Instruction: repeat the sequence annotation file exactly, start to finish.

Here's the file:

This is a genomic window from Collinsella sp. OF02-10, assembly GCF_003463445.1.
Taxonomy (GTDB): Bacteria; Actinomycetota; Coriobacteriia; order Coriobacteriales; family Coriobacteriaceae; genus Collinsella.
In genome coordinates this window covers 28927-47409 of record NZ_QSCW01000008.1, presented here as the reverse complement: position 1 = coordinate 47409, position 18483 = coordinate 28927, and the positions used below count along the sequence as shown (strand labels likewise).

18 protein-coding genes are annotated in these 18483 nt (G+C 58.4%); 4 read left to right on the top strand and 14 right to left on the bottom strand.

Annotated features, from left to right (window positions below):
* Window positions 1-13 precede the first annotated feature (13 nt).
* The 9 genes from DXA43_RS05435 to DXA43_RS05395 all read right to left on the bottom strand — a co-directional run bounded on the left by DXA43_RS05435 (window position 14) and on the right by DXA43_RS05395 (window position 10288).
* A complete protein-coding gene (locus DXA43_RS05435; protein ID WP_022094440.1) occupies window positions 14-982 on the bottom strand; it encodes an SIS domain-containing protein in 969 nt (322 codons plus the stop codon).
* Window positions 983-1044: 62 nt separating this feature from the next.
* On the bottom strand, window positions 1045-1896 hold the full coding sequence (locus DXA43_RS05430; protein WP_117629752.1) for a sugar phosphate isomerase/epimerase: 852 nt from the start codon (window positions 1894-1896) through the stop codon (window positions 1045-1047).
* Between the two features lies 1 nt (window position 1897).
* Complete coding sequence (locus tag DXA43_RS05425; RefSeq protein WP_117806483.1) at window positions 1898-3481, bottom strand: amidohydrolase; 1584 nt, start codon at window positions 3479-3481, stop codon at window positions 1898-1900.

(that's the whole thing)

This is a genomic window from Collinsella sp. OF02-10, assembly GCF_003463445.1.
Taxonomy (GTDB): Bacteria; Actinomycetota; Coriobacteriia; order Coriobacteriales; family Coriobacteriaceae; genus Collinsella.
In genome coordinates this window covers 28927-47409 of record NZ_QSCW01000008.1, presented here as the reverse complement: position 1 = coordinate 47409, position 18483 = coordinate 28927, and the positions used below count along the sequence as shown (strand labels likewise).

18 protein-coding genes are annotated in these 18483 nt (G+C 58.4%); 4 read left to right on the top strand and 14 right to left on the bottom strand.

Annotated features, from left to right (window positions below):
* Window positions 1-13 precede the first annotated feature (13 nt).
* The 9 genes from DXA43_RS05435 to DXA43_RS05395 all read right to left on the bottom strand — a co-directional run bounded on the left by DXA43_RS05435 (window position 14) and on the right by DXA43_RS05395 (window position 10288).
* A complete protein-coding gene (locus DXA43_RS05435; protein ID WP_022094440.1) occupies window positions 14-982 on the bottom strand; it encodes an SIS domain-containing protein in 969 nt (322 codons plus the stop codon).
* Window positions 983-1044: 62 nt separating this feature from the next.
* On the bottom strand, window positions 1045-1896 hold the full coding sequence (locus DXA43_RS05430; protein WP_117629752.1) for a sugar phosphate isomerase/epimerase: 852 nt from the start codon (window positions 1894-1896) through the stop codon (window positions 1045-1047).
* Between the two features lies 1 nt (window position 1897).
* Complete coding sequence (locus tag DXA43_RS05425; RefSeq protein WP_117806483.1) at window positions 1898-3481, bottom strand: amidohydrolase; 1584 nt, start codon at window positions 3479-3481, stop codon at window positions 1898-1900.